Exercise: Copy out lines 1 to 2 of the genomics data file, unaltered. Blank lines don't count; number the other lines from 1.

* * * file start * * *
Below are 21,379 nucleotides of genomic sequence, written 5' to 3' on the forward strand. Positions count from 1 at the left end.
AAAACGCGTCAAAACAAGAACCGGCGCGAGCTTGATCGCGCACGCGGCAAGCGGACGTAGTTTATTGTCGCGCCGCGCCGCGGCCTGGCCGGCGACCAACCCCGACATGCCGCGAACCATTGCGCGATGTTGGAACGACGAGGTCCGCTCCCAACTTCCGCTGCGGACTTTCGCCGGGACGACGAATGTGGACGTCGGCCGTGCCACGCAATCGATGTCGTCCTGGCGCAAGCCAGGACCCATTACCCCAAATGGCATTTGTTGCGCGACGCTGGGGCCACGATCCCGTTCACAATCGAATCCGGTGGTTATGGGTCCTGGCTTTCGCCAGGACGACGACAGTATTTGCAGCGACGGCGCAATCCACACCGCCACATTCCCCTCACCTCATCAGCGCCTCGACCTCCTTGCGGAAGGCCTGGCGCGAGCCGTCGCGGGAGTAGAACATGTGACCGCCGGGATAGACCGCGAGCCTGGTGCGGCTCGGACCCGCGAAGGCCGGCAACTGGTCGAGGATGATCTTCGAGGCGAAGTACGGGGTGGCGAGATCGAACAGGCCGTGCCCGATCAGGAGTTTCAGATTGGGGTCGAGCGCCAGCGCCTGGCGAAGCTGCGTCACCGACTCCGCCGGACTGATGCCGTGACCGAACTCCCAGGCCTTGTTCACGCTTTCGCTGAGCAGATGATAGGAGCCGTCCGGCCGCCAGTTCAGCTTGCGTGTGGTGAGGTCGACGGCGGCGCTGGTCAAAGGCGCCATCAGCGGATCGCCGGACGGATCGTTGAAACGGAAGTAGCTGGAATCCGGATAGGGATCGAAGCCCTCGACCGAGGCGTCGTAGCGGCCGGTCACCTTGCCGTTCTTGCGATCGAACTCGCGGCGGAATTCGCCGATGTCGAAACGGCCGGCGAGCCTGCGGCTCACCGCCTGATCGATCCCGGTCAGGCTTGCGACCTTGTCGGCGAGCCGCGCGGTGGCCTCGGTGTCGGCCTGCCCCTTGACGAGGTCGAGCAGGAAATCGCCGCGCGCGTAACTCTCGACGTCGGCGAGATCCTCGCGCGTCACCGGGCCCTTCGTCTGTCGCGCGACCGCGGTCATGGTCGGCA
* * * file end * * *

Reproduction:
Below are 21,379 nucleotides of genomic sequence, written 5' to 3' on the forward strand. Positions count from 1 at the left end.
AAAACGCGTCAAAACAAGAACCGGCGCGAGCTTGATCGCGCACGCGGCAAGCGGACGTAGTTTATTGTCGCGCCGCGCCGCGGCCTGGCCGGCGACCAACCCCGACATGCCGCGAACCATTGCGCGATGTTGGAACGACGAGGTCCGCTCCCAACTTCCGCTGCGGACTTTCGCCGGGACGACGAATGTGGACGTCGGCCGTGCCACGCAATCGATGTCGTCCTGGCGCAAGCCAGGACCCATTACCCCAAATGGCATTTGTTGCGCGACGCTGGGGCCACGATCCCGTTCACAATCGAATCCGGTGGTTATGGGTCCTGGCTTTCGCCAGGACGACGACAGTATTTGCAGCGACGGCGCAATCCACACCGCCACATTCCCCTCACCTCATCAGCGCCTCGACCTCCTTGCGGAAGGCCTGGCGCGAGCCGTCGCGGGAGTAGAACATGTGACCGCCGGGATAGACCGCGAGCCTGGTGCGGCTCGGACCCGCGAAGGCCGGCAACTGGTCGAGGATGATCTTCGAGGCGAAGTACGGGGTGGCGAGATCGAACAGGCCGTGCCCGATCAGGAGTTTCAGATTGGGGTCGAGCGCCAGCGCCTGGCGAAGCTGCGTCACCGACTCCGCCGGACTGATGCCGTGACCGAACTCCCAGGCCTTGTTCACGCTTTCGCTGAGCAGATGATAGGAGCCGTCCGGCCGCCAGTTCAGCTTGCGTGTGGTGAGGTCGACGGCGGCGCTGGTCAAAGGCGCCATCAGCGGATCGCCGGACGGATCGTTGAAACGGAAGTAGCTGGAATCCGGATAGGGATCGAAGCCCTCGACCGAGGCGTCGTAGCGGCCGGTCACCTTGCCGTTCTTGCGATCGAACTCGCGGCGGAATTCGCCGATGTCGAAACGGCCGGCGAGCCTGCGGCTCACCGCCTGATCGATCCCGGTCAGGCTTGCGACCTTGTCGGCGAGCCGCGCGGTGGCCTCGGTGTCGGCCTGCCCCTTGACGAGGTCGAGCAGGAAATCGCCGCGCGCGTAACTCTCGACGTCGGCGAGATCCTCGCGCGTCACCGGGCCCTTCGTCTGTCGCGCGACCGCGGTCATGGTCGGCA